NYC will install two hidden cameras on every subway car

Update: In an announcement on Tuesday, Governor Kathy Hochul said that all subway cars will have two cameras installed in them over the next several months.

That’s 6,455 cars that will be recording the comings and goings of commuters across the city.

“You think big brother is watching you on the subway? You’re right,” Hochul said. “I would behave as if you’re being watched because you are.”

MTA Chair and CEO Janno Lieber added that because of the number of cameras and their apparent clarity, breaking the law will have consequences.

“If you prey on New Yorkers or commit vandalism or damage MTA facilities, we’re going to have pictures of you and the NYPD is going to find you, capture you and punish you,” he said. 

Already, 200 subway cars have been outfitted with cameras and between 300 and 400 cameras will be installed per month until they all have two each. The program will cost $6 million and is being paid for via the state’s MTA fund and federal Homeland Security funds. 

The MTA says it now has predictive technology that allows them to do maintenance on the cameras before they break down.

The camera installation is being done in hopes of further curtailing subway crime, which is down 21% since the start of the summer, according to the governor and transit officials.

Original: NYC’s subway trains are finally getting surveillance cameras as part of a new pilot the MTA launched in the wake of the April 12 shooting in Sunset Park.

The announcement is good news since, during that attack, there were no MTA cameras on the train and the platform cameras were not transmitting back to cops, which the NYPD says delayed its ability to catch the suspect, according to The New York Post.

Across the city, residents have also been expressing concern about their safety aboard the subway given this incident and others that have resulted in death and injury over the past year or so.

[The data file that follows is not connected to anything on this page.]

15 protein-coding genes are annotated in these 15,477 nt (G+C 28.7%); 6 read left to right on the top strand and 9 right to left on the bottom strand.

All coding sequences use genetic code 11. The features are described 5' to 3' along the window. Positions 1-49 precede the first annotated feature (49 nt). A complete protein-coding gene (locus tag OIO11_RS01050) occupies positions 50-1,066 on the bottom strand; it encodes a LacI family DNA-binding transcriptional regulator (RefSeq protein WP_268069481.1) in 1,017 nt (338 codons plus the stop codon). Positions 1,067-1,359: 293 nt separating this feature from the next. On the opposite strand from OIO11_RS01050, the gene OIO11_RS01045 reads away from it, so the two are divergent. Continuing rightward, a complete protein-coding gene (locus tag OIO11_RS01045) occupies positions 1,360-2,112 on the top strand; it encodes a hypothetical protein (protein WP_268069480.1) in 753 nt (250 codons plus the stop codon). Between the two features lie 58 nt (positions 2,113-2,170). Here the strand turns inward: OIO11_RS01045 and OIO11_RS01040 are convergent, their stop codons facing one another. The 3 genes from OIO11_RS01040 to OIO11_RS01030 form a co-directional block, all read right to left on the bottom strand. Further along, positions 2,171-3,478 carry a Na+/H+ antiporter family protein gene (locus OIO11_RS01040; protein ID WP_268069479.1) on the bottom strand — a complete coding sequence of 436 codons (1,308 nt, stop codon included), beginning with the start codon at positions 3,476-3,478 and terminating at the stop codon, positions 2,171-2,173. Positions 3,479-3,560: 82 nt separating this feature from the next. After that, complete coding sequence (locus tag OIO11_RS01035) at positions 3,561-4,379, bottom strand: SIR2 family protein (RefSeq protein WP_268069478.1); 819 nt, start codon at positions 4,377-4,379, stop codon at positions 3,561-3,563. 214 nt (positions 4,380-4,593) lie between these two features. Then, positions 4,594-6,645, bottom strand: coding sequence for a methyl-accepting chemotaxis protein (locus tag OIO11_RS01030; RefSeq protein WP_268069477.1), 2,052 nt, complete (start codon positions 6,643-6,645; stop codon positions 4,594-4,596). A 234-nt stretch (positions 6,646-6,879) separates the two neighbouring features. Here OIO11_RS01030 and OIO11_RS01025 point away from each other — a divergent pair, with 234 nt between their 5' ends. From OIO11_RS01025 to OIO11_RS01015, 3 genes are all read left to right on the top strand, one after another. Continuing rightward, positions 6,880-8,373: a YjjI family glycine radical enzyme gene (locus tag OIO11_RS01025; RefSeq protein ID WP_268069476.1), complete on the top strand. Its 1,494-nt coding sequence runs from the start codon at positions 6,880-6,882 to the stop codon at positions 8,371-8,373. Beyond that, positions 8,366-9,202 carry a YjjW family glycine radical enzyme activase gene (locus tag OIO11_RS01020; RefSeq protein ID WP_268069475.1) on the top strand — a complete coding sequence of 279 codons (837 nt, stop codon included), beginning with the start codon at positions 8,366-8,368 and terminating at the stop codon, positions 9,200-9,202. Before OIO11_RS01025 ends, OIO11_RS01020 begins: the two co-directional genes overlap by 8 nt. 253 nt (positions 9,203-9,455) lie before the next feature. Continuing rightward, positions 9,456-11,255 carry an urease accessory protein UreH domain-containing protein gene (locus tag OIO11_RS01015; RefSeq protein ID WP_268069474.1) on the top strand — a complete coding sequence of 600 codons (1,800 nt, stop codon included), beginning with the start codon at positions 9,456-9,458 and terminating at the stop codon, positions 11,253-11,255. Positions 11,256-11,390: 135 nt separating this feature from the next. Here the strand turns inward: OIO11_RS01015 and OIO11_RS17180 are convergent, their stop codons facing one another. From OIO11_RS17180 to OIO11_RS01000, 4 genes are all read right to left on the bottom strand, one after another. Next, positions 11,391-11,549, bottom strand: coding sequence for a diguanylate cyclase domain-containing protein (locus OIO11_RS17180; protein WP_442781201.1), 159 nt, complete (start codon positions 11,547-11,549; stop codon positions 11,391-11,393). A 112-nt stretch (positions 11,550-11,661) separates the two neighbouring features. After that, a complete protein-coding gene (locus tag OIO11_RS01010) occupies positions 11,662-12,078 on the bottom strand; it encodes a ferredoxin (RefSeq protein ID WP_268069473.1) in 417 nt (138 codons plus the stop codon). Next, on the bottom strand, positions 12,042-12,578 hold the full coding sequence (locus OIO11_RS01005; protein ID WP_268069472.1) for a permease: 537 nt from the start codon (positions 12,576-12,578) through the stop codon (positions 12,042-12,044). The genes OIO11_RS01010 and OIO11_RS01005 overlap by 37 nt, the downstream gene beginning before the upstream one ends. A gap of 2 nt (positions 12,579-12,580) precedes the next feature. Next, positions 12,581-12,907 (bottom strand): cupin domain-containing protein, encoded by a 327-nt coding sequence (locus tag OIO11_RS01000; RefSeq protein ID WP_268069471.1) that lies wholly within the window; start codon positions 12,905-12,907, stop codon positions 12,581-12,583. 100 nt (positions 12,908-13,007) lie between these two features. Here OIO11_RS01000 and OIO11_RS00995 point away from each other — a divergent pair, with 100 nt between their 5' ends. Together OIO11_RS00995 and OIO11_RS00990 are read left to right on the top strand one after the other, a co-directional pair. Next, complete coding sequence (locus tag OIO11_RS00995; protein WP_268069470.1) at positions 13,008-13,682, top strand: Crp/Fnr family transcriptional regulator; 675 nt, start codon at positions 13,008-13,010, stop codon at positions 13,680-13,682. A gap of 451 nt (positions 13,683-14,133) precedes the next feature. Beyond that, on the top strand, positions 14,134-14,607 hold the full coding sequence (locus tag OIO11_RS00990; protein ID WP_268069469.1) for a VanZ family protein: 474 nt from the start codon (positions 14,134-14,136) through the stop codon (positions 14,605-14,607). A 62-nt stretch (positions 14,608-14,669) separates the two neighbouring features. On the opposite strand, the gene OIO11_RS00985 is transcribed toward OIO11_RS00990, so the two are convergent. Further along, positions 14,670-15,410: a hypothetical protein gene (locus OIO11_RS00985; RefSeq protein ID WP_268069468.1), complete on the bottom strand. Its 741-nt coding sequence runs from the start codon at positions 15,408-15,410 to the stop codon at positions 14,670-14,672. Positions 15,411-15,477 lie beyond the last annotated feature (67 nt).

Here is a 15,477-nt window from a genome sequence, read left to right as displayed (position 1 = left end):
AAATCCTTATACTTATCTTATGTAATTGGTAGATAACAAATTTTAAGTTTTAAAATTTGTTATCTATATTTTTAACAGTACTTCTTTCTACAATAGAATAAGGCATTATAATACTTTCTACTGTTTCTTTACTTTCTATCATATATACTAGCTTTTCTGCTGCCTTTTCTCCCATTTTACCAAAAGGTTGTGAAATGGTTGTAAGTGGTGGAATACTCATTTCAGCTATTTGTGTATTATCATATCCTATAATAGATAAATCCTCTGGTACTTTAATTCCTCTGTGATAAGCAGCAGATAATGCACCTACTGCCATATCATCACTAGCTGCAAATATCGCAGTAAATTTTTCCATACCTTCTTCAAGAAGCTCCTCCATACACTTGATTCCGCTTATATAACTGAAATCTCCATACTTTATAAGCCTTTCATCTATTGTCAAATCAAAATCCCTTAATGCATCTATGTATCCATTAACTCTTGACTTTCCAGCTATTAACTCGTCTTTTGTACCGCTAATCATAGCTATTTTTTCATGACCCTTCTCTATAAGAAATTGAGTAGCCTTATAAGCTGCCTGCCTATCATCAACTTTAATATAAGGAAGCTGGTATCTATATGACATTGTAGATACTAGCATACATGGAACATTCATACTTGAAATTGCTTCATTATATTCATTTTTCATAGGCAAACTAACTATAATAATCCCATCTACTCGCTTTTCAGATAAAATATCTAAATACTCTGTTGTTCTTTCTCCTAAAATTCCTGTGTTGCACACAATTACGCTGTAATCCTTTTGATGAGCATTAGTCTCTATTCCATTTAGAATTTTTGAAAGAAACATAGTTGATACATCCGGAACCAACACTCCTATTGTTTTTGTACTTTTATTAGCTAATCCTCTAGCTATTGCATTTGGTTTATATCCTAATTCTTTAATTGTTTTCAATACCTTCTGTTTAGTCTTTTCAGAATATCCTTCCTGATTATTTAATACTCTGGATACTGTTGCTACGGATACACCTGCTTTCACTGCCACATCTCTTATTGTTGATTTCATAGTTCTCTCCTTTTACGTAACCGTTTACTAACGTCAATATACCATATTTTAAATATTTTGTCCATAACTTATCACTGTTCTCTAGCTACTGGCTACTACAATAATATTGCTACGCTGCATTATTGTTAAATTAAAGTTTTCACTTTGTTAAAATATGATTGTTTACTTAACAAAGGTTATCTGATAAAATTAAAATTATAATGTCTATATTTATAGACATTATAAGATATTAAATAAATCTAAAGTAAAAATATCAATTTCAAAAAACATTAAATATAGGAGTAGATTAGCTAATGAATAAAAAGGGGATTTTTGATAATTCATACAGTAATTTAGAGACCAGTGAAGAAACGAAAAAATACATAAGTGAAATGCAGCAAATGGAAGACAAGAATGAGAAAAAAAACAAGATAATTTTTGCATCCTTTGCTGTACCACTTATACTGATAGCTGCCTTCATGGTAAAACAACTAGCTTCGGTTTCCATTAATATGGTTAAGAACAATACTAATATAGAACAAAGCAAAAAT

Under this pilot, 100 undercover cameras will be installed (65 have already been installed) with two in each car, according to the Post. And by undercover, we mean they cannot be seen by subway riders.

That being said, the MTA does want the public to know they’re there, according to MTA Chair and CEO Janno Lieber.

“What we want everybody to know is if you prey on New Yorkers, if you do something in the subway, we will get your picture, and you will be, we’ll find you, and the NYPD is going to arrest you,” he said Thursday on FOX 5’s Good Day New York. “And we’ve had success with 10,000 cameras in the system elsewhere. Now we’re adding it to the inside of subway cars.”

Eventually, signs will inform riders and would-be criminals that they are being watched, according to the Post. Unfortunately, the cameras can’t be monitored 100% of the time, but they will be used to pull evidence for crimes and other incidents.

Lieber issued a warning that sounds like something out of Taken:

“We’ve had incredible success using these cameras to collar the bad guys,” he continued. “We get great photos. You show them all the time, those Crimestoppers photos of people who did things, not just bad stuff in the subway, but people who escaped after doing things above ground. So, this is a huge crime deterrent. We want everybody to know: if you do something bad, if you attack a bus driver, if you prey on our riders, we’re going to find you, the NYPD will collar you.”

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